A Timepiece That Doubles as High Jewellery

The Swiss watchmaker Rolex has reimagined one of its signature styles with colourful dials encircled by diamonds.

Article by Lindsay Talbot

The new Rolex Oyster Perpetual Datejust 31 in steel, white gold and diamonds. $22,600, rolex.com. Photograph by Anthony Cotsifas. Styled by Linda Heiss

The Oyster Perpetual Datejust was introduced in 1945, Rolex’s 40th anniversary. The design brought together two of the 115-year-old Swiss watchmaker’s biggest innovations — the waterproof Oyster case, invented in 1926, as well as its trademark perpetual self-winding movement — and introduced a third: the first-ever dial window on a wrist chronometer to automatically display the day’s date. Rendered in 18-carat yellow gold and topped with a minimally fluted bezel and alpha-shaped hands, the Datejust also debuted the now-iconic Jubilee bracelet, with its elegant five-piece interlocking construction. Though initially created for men, it quickly became a hit with women, so much so that Rolex introduced the more petite Lady Datejust in 1957.

A picture of Andy Warhol wearing a Rolex Oyster Perpetual Datejust watch in 1981. Photography by Nancy Rica Schiff/Getty Images.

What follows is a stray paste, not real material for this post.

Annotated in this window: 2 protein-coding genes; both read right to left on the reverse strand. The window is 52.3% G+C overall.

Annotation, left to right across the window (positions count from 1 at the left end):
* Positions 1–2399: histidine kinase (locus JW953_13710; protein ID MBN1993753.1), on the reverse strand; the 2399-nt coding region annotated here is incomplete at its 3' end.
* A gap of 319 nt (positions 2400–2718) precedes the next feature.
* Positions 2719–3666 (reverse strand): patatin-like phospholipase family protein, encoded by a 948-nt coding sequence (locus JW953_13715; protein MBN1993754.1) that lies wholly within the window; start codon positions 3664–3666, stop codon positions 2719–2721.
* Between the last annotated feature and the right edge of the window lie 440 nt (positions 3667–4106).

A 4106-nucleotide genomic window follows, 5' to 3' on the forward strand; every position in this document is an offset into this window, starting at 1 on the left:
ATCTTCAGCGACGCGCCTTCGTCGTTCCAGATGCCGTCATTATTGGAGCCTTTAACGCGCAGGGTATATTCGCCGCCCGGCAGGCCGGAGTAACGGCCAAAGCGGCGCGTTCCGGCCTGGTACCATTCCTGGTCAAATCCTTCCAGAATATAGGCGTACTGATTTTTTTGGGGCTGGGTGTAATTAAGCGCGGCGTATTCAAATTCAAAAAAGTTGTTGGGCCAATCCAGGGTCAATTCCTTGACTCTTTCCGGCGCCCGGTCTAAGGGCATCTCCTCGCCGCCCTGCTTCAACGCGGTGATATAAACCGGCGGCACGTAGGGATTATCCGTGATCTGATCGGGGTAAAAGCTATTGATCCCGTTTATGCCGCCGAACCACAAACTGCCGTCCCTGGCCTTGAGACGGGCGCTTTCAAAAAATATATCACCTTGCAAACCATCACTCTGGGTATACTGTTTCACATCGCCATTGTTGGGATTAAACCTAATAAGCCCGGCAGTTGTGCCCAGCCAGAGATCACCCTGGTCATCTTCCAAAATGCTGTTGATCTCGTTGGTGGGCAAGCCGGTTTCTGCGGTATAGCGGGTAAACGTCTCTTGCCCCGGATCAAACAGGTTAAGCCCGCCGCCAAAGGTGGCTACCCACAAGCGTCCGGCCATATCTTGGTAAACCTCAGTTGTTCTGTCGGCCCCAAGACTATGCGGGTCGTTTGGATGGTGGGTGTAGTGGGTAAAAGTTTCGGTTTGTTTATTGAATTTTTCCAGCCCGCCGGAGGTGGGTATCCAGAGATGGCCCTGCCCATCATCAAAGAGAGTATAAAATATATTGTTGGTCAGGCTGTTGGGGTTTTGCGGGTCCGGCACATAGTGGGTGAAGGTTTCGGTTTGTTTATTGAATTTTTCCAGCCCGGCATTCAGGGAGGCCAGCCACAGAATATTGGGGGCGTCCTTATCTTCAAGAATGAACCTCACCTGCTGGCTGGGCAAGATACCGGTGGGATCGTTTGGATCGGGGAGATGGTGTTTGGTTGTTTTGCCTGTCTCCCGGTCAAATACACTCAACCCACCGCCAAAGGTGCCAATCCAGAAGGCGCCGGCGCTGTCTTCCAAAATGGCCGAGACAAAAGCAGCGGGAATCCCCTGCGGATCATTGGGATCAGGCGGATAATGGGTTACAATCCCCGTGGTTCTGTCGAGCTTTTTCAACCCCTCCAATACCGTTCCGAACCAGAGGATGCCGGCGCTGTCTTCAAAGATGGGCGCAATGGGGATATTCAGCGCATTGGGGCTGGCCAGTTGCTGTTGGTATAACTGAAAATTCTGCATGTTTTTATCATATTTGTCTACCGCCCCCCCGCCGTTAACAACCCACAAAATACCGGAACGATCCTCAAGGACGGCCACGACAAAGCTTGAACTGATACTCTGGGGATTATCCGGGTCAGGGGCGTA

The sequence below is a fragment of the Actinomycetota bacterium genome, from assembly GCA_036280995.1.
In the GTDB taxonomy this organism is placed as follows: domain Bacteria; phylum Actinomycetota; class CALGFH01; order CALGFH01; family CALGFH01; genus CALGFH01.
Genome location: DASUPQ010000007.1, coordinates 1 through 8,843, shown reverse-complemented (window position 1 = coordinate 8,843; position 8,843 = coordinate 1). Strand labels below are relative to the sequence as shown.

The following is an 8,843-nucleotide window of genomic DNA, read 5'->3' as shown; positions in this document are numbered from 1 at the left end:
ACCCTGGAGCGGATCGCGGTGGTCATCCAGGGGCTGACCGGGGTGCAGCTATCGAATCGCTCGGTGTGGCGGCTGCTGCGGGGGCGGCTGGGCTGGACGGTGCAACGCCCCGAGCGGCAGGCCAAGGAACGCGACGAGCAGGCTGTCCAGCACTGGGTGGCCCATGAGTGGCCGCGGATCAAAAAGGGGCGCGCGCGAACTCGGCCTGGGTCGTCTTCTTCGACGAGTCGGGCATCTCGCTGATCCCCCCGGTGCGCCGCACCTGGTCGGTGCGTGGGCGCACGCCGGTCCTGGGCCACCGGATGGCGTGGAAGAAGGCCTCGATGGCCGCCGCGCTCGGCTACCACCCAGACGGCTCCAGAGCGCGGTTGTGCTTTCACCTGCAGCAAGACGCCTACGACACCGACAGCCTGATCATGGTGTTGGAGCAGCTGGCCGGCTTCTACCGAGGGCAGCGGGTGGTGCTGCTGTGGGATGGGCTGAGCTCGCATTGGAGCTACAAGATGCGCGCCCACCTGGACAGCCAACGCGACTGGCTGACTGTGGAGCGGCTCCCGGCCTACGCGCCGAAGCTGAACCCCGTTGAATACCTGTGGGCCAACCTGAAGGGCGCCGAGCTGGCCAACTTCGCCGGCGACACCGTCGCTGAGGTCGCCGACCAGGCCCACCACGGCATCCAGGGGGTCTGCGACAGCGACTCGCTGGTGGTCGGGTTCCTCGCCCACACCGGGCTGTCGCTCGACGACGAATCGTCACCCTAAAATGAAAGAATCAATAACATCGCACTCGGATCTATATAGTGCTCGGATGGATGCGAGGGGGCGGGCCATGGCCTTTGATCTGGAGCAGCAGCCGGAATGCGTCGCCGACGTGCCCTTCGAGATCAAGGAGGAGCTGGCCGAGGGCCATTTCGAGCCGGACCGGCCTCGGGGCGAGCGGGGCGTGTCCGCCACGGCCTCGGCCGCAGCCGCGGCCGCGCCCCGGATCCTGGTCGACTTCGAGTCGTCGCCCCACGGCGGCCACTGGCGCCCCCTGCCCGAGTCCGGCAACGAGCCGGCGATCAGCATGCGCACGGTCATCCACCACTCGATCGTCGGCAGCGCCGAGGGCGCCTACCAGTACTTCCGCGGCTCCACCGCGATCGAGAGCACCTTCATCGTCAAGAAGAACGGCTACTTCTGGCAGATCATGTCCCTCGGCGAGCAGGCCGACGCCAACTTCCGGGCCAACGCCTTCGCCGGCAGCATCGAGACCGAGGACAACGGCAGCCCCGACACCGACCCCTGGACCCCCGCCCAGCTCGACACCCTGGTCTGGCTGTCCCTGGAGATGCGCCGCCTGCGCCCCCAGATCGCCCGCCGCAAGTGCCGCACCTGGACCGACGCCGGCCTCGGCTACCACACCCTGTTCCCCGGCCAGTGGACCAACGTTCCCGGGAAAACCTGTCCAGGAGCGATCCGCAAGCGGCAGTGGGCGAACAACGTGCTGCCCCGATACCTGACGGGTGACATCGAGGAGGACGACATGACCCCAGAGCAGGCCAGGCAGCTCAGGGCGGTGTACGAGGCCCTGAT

The style has since become a brand signature, reimagined in countless iterations, including the new Oyster Perpetual Datejust 31, its face available in mint green, white lacquer, dark grey and — most arrestingly — rich aubergine. With a bezel set in 46 brilliant-cut diamonds, its dial has 18-carat white-gold hands and Roman numerals, including a “VI” encrusted in more diamonds. Made in a combination of gold and steel that’s been a house trademark since 1933, the watch is fitted with a flat, three-piece wristband designed in the late 1930s, giving it a touch of Art Deco charm. Part timepiece and part decorative jewel, it’s synchronicity objectified.

A version of this article appears in print in our launch edition, Page 144 of T Australia with the headline:
First of its Kind/ Last of its Kind
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